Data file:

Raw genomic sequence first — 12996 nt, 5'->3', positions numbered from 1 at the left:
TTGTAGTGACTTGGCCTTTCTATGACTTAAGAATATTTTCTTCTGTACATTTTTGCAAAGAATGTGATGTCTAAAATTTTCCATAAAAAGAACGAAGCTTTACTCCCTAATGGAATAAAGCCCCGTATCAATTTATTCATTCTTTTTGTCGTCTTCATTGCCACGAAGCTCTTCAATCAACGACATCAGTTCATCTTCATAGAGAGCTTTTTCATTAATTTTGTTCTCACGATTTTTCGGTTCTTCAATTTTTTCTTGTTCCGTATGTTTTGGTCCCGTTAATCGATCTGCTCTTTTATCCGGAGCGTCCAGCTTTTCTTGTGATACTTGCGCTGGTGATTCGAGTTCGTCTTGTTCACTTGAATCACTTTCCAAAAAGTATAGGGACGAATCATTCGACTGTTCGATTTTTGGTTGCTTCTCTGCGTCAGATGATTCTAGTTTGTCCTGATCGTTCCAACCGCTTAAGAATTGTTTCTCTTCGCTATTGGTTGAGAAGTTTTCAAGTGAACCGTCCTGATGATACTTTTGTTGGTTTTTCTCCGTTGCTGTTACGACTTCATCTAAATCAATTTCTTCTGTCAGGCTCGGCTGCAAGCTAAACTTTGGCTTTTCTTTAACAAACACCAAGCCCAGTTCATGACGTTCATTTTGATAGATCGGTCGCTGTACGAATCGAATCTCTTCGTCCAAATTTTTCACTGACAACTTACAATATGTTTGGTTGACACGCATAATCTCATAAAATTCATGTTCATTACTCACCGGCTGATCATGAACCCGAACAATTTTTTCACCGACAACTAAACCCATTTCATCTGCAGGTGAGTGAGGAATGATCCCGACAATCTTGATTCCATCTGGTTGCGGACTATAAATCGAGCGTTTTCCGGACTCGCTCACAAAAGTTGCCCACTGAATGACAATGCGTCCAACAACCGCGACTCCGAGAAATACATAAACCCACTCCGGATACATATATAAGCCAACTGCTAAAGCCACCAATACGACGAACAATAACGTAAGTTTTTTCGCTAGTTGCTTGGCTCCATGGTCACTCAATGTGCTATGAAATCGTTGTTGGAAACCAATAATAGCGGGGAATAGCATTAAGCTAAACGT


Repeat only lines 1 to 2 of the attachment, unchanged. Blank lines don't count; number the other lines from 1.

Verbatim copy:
Raw genomic sequence first — 12996 nt, 5'->3', positions numbered from 1 at the left:
TTGTAGTGACTTGGCCTTTCTATGACTTAAGAATATTTTCTTCTGTACATTTTTGCAAAGAATGTGATGTCTAAAATTTTCCATAAAAAGAACGAAGCTTTACTCCCTAATGGAATAAAGCCCCGTATCAATTTATTCATTCTTTTTGTCGTCTTCATTGCCACGAAGCTCTTCAATCAACGACATCAGTTCATCTTCATAGAGAGCTTTTTCATTAATTTTGTTCTCACGATTTTTCGGTTCTTCAATTTTTTCTTGTTCCGTATGTTTTGGTCCCGTTAATCGATCTGCTCTTTTATCCGGAGCGTCCAGCTTTTCTTGTGATACTTGCGCTGGTGATTCGAGTTCGTCTTGTTCACTTGAATCACTTTCCAAAAAGTATAGGGACGAATCATTCGACTGTTCGATTTTTGGTTGCTTCTCTGCGTCAGATGATTCTAGTTTGTCCTGATCGTTCCAACCGCTTAAGAATTGTTTCTCTTCGCTATTGGTTGAGAAGTTTTCAAGTGAACCGTCCTGATGATACTTTTGTTGGTTTTTCTCCGTTGCTGTTACGACTTCATCTAAATCAATTTCTTCTGTCAGGCTCGGCTGCAAGCTAAACTTTGGCTTTTCTTTAACAAACACCAAGCCCAGTTCATGACGTTCATTTTGATAGATCGGTCGCTGTACGAATCGAATCTCTTCGTCCAAATTTTTCACTGACAACTTACAATATGTTTGGTTGACACGCATAATCTCATAAAATTCATGTTCATTACTCACCGGCTGATCATGAACCCGAACAATTTTTTCACCGACAACTAAACCCATTTCATCTGCAGGTGAGTGAGGAATGATCCCGACAATCTTGATTCCATCTGGTTGCGGACTATAAATCGAGCGTTTTCCGGACTCGCTCACAAAAGTTGCCCACTGAATGACAATGCGTCCAACAACCGCGACTCCGAGAAATACATAAACCCACTCCGGATACATATATAAGCCAACTGCTAAAGCCACCAATACGACGAACAATAACGTAAGTTTTTTCGCTAGTTGCTTGGCTCCATGGTCACTCAATGTGCTATGAAATCGTTGTTGGAAACCAATAATAGCGGGGAATAGCATTAAGCTAAACGT